Pincus maintains that Mone's leather line was not in competition with Sawyer's. However, Pincus was selling for Silverado merchandise that Mone developed while in Sawyer's employ. Tr. 11. Specifically, Mone developed a line of men's leathers for Sawyer. Those leathers were reproportioned to fit women. Pincus was employed to and did sell these unisex designs in the women's apparel market. Tr. 12, 13, 140. However, because Sawyer recut the mens' jackets to fit women, Pincus asserts that such does not constitute a line of women's wear products.

Pincus' position that Sawyer was never in the business of selling ladies leathers is untenable. Although Sawyer was selling unisex leathers, sales procured by Pincus of unisex leathers were credited him and the commissions paid him were delineated as ladies leatherware sales. Moreover, Sawyer's efforts to sell a ladies leather line arose prior to Mone's abandonment. Apparently, Mone took the line that he produced for Sawyer, while in its employ, to Silverado, thus undermining Sawyer's efforts to enter the women's market for leathers. Pincus then signed on with Silverado in direct competition with Sawyer.

Pincus maintains, however, that his taking on a competing line of coats is not inconsistent with his duties to Sawyer. I disagree. A manufacturer's representative could take on a competing line only where the contract is not for an exclusive agency. See Raycarr Sales Corp. v. Herman Rynveld's Son Corp., 147 N.Y.S.2d 425 (Sup.Ct.N.Y.Co. 1955) rev'd on other grounds, 1 A.D.2d 952, 150 N.Y.S.2d 619 (1st Dep't 1956). Pincus relied on Raycarr for the proposition that he could well serve Sawyer even while representing Silverado. However, Pincus overlooks the fact that his was an exclusive agency relationship with Sawyer. Clearly, it was improper for Pincus as Sawyer's representative to take on a competing line of clothing thus violating his good faith, best efforts obligation to the manufacturer.

Finally, Pincus seeks damages under the 1988 contract for sales procured by Pincus and not credited him after his confrontation with Dranow at which time he ordered all Sawyer merchandise be removed from Pincus' showroom. These damages represent Pincus' estimate of additional sales beyond all those sales booked, without any supporting evidence that the sales could have been made or, that Sawyer had the capacity to manufacture the product necessary to fill the sales orders if they could have been obtained. Indeed, such estimations of damages are purely speculative.

II. 1989 Contract

A contract is unenforceable if it was induced by wrongful non-disclosure. Westbury Small Business Corp. v. Ballarine, 128 Misc.2d 469, 489 N.Y.S.2d 815, 821-22 (Sup.Ct. Nassau County 1985), aff'd, 125 A.D.2d 462, 509 N.Y.S.2d 569 (2d Dep't 1986). Moreover, "[f]raud may consist of `the intentional suppression of the truth'". Stevenson Equipment, Inc. v. Chemig Constr. Corp., 170 A.D.2d 769, 565 N.Y.S.2d 318, 320 (3d Dep't 1991) (citations omitted). "Under New York law, omissions of material fact may rise to a level constituting fraud and serve as a basis for action for money damages." Aaron Ferer & Sons Ltd. v. Chase Manhattan Bank, Nat. Assoc., 731 F.2d 112, 123 (2d Cir. 1984). During negotiation of a business transaction, a duty to disclose arises where "one party possesses superior knowledge, not readily available to the other, and knows that the other is acting on the basis of mistaken knowledge." Id. (citations omitted). Likewise, silence may form the basis of actionable fraud where there is a duty to speak. Westbury Small Business Corp. v. Ballarine, 489 N.Y.S.2d at 821 (citing Donovan v. Aeolian Co., 270 N.Y. 267, 200 N.E. 815 (1936)).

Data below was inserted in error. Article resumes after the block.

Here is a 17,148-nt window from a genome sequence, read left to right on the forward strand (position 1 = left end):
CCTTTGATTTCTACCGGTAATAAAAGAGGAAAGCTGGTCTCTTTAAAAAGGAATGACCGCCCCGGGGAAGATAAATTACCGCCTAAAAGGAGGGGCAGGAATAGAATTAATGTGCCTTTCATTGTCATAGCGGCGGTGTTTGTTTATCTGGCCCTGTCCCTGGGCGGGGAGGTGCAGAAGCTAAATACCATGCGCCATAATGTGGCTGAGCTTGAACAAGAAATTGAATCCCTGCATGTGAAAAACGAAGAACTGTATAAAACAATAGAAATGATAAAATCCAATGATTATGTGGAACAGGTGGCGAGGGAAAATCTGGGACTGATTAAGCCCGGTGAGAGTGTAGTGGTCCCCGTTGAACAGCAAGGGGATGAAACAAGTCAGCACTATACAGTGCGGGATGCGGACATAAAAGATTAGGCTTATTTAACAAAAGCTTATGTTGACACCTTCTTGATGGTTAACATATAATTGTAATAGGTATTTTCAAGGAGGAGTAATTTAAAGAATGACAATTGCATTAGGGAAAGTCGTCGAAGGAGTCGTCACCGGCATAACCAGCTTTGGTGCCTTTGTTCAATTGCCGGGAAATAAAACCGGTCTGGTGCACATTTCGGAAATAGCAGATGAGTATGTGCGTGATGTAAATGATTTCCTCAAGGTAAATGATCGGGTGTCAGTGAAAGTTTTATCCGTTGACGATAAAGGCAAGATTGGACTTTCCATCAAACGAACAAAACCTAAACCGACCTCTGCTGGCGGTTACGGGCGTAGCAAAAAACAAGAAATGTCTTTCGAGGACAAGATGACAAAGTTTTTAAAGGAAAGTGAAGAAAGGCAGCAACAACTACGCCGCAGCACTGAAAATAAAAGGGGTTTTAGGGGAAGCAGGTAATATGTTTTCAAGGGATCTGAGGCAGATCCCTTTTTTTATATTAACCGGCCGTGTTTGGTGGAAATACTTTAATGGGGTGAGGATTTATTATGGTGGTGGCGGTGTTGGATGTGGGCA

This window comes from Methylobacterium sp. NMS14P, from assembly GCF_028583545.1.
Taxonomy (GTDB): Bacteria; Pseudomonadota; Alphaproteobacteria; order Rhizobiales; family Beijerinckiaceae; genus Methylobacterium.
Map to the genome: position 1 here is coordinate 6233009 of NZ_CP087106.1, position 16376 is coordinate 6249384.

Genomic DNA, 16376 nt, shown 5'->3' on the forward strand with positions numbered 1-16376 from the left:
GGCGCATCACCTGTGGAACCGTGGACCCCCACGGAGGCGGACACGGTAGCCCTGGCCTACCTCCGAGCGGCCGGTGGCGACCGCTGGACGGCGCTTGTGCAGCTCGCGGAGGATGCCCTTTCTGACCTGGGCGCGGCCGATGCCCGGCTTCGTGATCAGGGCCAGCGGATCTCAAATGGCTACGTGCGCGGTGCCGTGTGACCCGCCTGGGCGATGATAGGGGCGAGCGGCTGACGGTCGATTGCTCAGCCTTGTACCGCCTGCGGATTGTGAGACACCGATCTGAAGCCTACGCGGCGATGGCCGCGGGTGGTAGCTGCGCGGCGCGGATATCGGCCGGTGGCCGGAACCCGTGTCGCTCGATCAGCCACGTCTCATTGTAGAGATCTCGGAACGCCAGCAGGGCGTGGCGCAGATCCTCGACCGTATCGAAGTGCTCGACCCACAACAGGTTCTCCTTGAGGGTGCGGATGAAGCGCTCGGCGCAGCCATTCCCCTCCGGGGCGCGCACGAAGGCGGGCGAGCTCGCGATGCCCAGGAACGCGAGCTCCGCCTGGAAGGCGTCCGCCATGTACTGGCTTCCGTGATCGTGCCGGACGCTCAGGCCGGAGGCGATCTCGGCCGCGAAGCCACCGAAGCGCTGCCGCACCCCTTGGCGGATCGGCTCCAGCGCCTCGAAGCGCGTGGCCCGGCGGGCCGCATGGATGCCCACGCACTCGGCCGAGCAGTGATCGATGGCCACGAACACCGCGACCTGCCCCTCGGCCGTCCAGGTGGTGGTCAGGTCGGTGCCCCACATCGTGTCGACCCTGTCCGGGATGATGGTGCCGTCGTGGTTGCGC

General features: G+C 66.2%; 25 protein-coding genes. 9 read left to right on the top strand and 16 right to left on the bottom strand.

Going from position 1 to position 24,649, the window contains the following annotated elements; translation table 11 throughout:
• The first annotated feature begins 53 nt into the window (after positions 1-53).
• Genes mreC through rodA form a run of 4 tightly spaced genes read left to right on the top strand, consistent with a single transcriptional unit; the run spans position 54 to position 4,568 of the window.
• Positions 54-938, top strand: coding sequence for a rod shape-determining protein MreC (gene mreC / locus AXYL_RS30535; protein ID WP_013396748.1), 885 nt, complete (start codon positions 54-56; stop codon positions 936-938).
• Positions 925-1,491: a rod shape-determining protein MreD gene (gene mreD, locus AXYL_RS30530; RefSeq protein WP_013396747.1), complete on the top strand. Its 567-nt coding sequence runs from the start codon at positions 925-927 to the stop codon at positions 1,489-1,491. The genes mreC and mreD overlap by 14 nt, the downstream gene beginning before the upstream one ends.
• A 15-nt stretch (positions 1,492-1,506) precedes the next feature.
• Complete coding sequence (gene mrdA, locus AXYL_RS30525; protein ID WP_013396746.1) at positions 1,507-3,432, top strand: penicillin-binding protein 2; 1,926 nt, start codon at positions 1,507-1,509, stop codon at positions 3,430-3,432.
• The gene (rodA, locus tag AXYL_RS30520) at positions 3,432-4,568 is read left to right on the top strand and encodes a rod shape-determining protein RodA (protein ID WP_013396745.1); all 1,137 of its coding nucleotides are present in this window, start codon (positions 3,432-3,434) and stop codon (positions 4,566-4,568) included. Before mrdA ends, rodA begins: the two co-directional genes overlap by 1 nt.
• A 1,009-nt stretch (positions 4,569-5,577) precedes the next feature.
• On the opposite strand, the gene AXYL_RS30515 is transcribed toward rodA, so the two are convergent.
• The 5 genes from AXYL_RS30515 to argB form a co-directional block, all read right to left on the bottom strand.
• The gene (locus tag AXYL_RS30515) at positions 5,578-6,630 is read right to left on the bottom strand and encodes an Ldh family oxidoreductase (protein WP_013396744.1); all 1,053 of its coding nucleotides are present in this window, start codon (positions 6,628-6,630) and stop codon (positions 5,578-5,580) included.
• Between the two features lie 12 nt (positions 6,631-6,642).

In the case at bar Pincus had a duty to affirmatively disclose his intent to sell Silverado leathers. Instead, Pincus evaded disclosure of his intent to sell Mone's product while conducting negotiations with Sawyer on the 1989 contract. Specifically, just prior to signing the 1989 contract when Pincus was asked directly whether he was negotiating with Mone to sell his leathers, Pincus replied: "I did not answer yes or no." Tr. 60-62. Pincus' fraudulent conduct is further evidenced in the comparison between the 1988 and 1989 contracts. With respect to describing Sawyer goods in the 1988 contract, Pincus named himself the exclusive Sawyer agent for "Sawyer Coat Division, line of ladies coats, jackets and skirts." Stipulated Exh. 2. In 1989, Pincus changed the terms, naming himself the agent solely for Sawyer coat division line of ladies coats. Stipulated Exh. 3. Relying on the fact that he omitted reference to "jackets and skirts" in that contract, Pincus claims that he had no further duty beyond selling Sawyer's shearlings and no further duty to disclose his intent to sell a competing line of leathers.

A failure by Pincus to affirmatively state that he would no longer sell Sawyer's leathers constitutes a fraud in the inducement of contract. Silently removing certain terms from the 1989 contract is no substitute for an affirmative statement. Pincus' contention that Sawyer had no ladies leather line, based on the fact that the line was merely in its germinating stages and developed by recutting and/or hemming the men's leather, is of no moment. By intentionally choosing to evade direct questions regarding new loyalty to Silverado, Pincus omitted to disclose facts integral to his obligation under contract with Sawyer. This dishonesty by omission cannot be condoned here. The 1989 contract is a nullity and void. Furthermore, Pincus has produced nothing more to base his claim for commissions under the 1989 contract and I find that Sawyer's termination of the 1989 was proper.

III. Fee Shifting

Under New York Labor Law, "an award of reasonable attorney's fees, court costs, and disbursements" must be awarded to the prevailing party in a civil action for damages. N.Y. Labor L. § 191-c subd. 3 (McKinney Supp. 1991). This statute had not become effective until after the 1988 contract was entered, and is thus applicable only to the 1989 contract. The evidence at trial established that Pincus' claims with respect to the 1989 contract are without merit. As the prevailing party, therefore, Sawyer "shall be entitled to reasonable attorney's fees, court costs, and disbursements." Id.

For the foregoing reasons, Pincus' claims for various commissions are deemed meritless and the complaint is dismissed in its entirety. This matter is hereby referred to Magistrate Judge Katz to determine the amount of fees, costs, and disbursements to be awarded Sawyer, including the apportionment of attorney time between the two contracts that are the subject of this litigation.